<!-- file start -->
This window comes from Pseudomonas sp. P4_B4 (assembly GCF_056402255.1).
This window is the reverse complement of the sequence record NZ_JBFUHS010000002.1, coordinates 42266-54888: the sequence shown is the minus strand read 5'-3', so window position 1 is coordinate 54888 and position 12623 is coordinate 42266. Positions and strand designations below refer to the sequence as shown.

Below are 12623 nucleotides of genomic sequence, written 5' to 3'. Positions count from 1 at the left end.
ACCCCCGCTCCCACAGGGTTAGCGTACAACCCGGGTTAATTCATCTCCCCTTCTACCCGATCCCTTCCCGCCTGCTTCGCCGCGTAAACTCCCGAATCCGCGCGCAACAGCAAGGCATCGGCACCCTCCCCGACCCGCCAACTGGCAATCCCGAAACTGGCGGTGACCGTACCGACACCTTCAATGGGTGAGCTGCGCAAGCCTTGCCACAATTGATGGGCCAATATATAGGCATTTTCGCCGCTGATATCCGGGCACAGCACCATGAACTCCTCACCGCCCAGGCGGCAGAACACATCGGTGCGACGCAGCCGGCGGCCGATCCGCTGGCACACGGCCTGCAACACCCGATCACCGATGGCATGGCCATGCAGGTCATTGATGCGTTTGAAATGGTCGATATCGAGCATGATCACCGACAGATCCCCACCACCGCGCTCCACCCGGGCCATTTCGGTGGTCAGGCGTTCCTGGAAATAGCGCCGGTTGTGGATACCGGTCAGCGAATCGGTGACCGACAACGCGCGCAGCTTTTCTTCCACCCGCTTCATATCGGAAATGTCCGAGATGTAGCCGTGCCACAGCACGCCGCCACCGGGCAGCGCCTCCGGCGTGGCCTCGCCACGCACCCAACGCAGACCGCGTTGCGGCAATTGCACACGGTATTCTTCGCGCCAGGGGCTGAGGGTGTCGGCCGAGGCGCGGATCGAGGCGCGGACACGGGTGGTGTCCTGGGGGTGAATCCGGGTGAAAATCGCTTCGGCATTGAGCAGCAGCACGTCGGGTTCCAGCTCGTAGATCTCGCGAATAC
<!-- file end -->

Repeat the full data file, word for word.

This window comes from Pseudomonas sp. P4_B4 (assembly GCF_056402255.1).
This window is the reverse complement of the sequence record NZ_JBFUHS010000002.1, coordinates 42266-54888: the sequence shown is the minus strand read 5'-3', so window position 1 is coordinate 54888 and position 12623 is coordinate 42266. Positions and strand designations below refer to the sequence as shown.

Below are 12623 nucleotides of genomic sequence, written 5' to 3'. Positions count from 1 at the left end.
ACCCCCGCTCCCACAGGGTTAGCGTACAACCCGGGTTAATTCATCTCCCCTTCTACCCGATCCCTTCCCGCCTGCTTCGCCGCGTAAACTCCCGAATCCGCGCGCAACAGCAAGGCATCGGCACCCTCCCCGACCCGCCAACTGGCAATCCCGAAACTGGCGGTGACCGTACCGACACCTTCAATGGGTGAGCTGCGCAAGCCTTGCCACAATTGATGGGCCAATATATAGGCATTTTCGCCGCTGATATCCGGGCACAGCACCATGAACTCCTCACCGCCCAGGCGGCAGAACACATCGGTGCGACGCAGCCGGCGGCCGATCCGCTGGCACACGGCCTGCAACACCCGATCACCGATGGCATGGCCATGCAGGTCATTGATGCGTTTGAAATGGTCGATATCGAGCATGATCACCGACAGATCCCCACCACCGCGCTCCACCCGGGCCATTTCGGTGGTCAGGCGTTCCTGGAAATAGCGCCGGTTGTGGATACCGGTCAGCGAATCGGTGACCGACAACGCGCGCAGCTTTTCTTCCACCCGCTTCATATCGGAAATGTCCGAGATGTAGCCGTGCCACAGCACGCCGCCACCGGGCAGCGCCTCCGGCGTGGCCTCGCCACGCACCCAACGCAGACCGCGTTGCGGCAATTGCACACGGTATTCTTCGCGCCAGGGGCTGAGGGTGTCGGCCGAGGCGCGGATCGAGGCGCGGACACGGGTGGTGTCCTGGGGGTGAATCCGGGTGAAAATCGCTTCGGCATTGAGCAGCAGCACGTCGGGTTCCAGCTCGTAGATCTCGCGAATAC